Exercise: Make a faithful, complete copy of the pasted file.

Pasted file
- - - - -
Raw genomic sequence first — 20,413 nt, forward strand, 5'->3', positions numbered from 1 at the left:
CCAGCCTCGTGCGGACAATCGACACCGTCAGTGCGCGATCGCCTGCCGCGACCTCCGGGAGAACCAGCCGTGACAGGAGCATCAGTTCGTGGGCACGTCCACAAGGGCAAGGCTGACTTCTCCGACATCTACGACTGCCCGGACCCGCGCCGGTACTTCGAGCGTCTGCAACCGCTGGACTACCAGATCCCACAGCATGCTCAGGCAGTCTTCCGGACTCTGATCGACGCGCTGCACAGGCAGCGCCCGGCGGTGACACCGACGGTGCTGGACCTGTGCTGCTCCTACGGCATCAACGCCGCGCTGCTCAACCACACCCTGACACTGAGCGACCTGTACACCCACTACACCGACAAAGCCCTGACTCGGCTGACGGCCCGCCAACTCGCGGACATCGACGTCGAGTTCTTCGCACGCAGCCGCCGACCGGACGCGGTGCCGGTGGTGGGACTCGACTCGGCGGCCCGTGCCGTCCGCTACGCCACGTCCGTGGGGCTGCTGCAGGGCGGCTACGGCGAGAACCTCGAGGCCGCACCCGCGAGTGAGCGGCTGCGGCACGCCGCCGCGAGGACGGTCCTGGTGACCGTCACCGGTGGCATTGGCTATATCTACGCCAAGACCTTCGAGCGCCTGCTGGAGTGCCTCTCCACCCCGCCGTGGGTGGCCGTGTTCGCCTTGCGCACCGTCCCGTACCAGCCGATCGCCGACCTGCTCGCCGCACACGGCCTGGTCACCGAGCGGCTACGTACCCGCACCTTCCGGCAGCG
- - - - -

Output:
Raw genomic sequence first — 20,413 nt, forward strand, 5'->3', positions numbered from 1 at the left:
CCAGCCTCGTGCGGACAATCGACACCGTCAGTGCGCGATCGCCTGCCGCGACCTCCGGGAGAACCAGCCGTGACAGGAGCATCAGTTCGTGGGCACGTCCACAAGGGCAAGGCTGACTTCTCCGACATCTACGACTGCCCGGACCCGCGCCGGTACTTCGAGCGTCTGCAACCGCTGGACTACCAGATCCCACAGCATGCTCAGGCAGTCTTCCGGACTCTGATCGACGCGCTGCACAGGCAGCGCCCGGCGGTGACACCGACGGTGCTGGACCTGTGCTGCTCCTACGGCATCAACGCCGCGCTGCTCAACCACACCCTGACACTGAGCGACCTGTACACCCACTACACCGACAAAGCCCTGACTCGGCTGACGGCCCGCCAACTCGCGGACATCGACGTCGAGTTCTTCGCACGCAGCCGCCGACCGGACGCGGTGCCGGTGGTGGGACTCGACTCGGCGGCCCGTGCCGTCCGCTACGCCACGTCCGTGGGGCTGCTGCAGGGCGGCTACGGCGAGAACCTCGAGGCCGCACCCGCGAGTGAGCGGCTGCGGCACGCCGCCGCGAGGACGGTCCTGGTGACCGTCACCGGTGGCATTGGCTATATCTACGCCAAGACCTTCGAGCGCCTGCTGGAGTGCCTCTCCACCCCGCCGTGGGTGGCCGTGTTCGCCTTGCGCACCGTCCCGTACCAGCCGATCGCCGACCTGCTCGCCGCACACGGCCTGGTCACCGAGCGGCTACGTACCCGCACCTTCCGGCAGCG